After their workouts, there’s still more time for film and final prep. The crowd is starting to arrive and the Garden is coming to life.
Gametime 7:30 p.m.
The gameplan has been well established since early this morning. On offense, they want to run multiple actions to try and gain an advantage against the Celtics’ switching defense. Any possession that ends with one pass or or one screen is probably not a good possession. On defense, they want to keep the Celtics’ new star point guard Kyrie Irving out of the paint and off the three-point line.
The Hornets catch a break when it’s announced that Al Horford won’t play because he’s recovering from a concussion. That solves one issue since Horford is a mobile big man who takes opposing big men out to the perimeter, and the Hornets prefer to pack the paint. His replacement, Aron Baynes, also isn’t as likely to switch on pick-and-rolls. They catch another break when Irving crashes into Baynes and suffers a facial fracture less than two minutes into the game.
The first half goes according to plan. The Hornets limit transition and dare the C’s to beat them from the outside. The offense runs through multiple sequences and keeps turnovers to a minimum. Even though All-Star guard Kemba Walker struggles with his shot, he still hands out 10 assists in the first half as the Hornets build an 18-point lead.
They’re still up a dozen points going into the fourth quarter, but that’s when things fall apart. Walker is suddenly the only player who can score and the Celtics make an inspired comeback to extend their winning streak to 12 games. It’s a brutal loss for the Hornets, even more so because it’s their fourth straight defeat and they won’t play again for five days.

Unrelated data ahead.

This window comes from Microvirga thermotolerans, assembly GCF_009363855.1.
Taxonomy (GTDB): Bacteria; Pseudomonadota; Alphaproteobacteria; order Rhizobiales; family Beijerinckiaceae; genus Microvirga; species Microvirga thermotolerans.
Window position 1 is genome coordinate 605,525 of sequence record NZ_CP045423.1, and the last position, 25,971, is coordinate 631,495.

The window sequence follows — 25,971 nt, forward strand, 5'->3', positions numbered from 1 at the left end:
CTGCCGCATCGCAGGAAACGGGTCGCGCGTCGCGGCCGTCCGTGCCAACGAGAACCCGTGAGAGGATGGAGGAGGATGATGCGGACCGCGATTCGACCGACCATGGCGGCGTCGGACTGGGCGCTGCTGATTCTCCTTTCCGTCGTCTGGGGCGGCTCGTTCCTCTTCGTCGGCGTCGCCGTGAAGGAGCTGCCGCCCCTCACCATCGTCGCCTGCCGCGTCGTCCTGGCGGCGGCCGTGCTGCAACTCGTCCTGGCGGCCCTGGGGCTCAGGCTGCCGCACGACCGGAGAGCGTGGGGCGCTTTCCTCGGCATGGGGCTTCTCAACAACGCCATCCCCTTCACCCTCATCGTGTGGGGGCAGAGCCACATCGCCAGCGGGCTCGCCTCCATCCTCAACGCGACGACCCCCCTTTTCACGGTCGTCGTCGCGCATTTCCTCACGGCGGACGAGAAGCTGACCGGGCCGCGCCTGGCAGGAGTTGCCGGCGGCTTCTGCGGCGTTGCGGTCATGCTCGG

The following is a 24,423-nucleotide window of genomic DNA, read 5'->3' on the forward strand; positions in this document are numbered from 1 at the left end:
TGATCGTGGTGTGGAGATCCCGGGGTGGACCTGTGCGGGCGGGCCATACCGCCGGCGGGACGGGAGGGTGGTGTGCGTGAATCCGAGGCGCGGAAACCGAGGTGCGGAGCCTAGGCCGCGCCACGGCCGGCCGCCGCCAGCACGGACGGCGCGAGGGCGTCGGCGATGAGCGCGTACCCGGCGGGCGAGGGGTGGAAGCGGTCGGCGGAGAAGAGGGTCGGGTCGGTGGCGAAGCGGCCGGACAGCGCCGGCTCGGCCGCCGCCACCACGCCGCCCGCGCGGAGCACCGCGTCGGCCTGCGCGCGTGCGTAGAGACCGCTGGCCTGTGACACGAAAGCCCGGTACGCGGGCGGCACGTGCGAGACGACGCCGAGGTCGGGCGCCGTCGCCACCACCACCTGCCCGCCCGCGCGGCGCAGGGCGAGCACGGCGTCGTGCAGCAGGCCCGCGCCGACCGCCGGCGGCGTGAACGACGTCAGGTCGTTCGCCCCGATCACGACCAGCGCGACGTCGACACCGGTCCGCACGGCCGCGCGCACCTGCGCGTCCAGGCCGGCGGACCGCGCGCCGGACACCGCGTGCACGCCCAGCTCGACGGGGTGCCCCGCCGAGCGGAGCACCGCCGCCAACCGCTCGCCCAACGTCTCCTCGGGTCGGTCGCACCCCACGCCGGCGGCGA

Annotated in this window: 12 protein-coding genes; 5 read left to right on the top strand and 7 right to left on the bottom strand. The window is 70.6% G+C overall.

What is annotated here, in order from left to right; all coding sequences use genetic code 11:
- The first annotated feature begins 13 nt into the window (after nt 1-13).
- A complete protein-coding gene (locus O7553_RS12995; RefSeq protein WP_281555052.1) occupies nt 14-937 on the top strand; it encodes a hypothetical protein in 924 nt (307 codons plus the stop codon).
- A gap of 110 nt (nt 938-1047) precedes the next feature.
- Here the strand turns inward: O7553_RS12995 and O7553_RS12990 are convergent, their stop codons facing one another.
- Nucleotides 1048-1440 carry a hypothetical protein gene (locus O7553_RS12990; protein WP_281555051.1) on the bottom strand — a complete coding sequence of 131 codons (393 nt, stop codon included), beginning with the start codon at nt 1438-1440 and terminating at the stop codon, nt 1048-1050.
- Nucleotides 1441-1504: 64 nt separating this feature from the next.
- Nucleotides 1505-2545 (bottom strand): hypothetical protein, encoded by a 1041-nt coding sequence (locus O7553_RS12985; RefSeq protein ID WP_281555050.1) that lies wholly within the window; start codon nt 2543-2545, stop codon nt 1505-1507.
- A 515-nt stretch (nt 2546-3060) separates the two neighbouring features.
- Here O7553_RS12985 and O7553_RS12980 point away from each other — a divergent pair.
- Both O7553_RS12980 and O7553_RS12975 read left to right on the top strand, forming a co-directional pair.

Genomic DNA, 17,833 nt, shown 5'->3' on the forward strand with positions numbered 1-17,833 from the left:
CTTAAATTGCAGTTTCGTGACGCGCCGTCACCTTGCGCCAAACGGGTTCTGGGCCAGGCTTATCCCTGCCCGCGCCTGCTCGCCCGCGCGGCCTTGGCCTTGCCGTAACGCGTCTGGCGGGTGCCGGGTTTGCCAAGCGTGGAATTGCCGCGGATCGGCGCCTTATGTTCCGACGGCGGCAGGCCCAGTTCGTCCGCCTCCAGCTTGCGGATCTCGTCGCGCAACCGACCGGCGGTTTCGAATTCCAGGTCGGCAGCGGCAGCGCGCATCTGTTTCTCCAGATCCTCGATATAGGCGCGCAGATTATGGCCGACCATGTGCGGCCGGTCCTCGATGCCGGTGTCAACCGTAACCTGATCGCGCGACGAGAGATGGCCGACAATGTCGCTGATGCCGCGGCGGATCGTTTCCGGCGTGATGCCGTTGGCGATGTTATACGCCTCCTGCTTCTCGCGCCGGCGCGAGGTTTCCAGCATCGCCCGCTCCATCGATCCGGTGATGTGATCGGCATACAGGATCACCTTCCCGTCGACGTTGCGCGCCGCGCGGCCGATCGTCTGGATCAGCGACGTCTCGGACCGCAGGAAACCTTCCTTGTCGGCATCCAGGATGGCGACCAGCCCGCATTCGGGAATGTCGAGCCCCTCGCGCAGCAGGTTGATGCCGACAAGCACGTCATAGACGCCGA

As I head down the tunnel to catch up with Silas, Celtics coach Brad Stevens pulls me aside and says the Hornets were as prepared as any team they’ve played this season. “Whatever we did, they were on it,” Stevens says.
I relay the complement to Silas, who grimaces. “Great,” he says. “What does that get us?”
The Hornets mood is forlorn, even angry. Coaches and support staff walk by sporting thousand-yard stares. It’s only November, but these setbacks hurt. I ask Silas how he deals with the losses. “Not well,” he says.
He’s got family waiting for him and he’d rather not deal with any of that right now. There are postgame duties to handle on the plane ride home, and he’s already thinking of clips to show his guys. The Cavs’ report is waiting to be finalized when he lands.
The bus is leaving for the airport in 10 minutes, and it occurs to Silas that they’ve been on the road for a week and a half. As he searches for something positive, he says, “It will be good to go home.”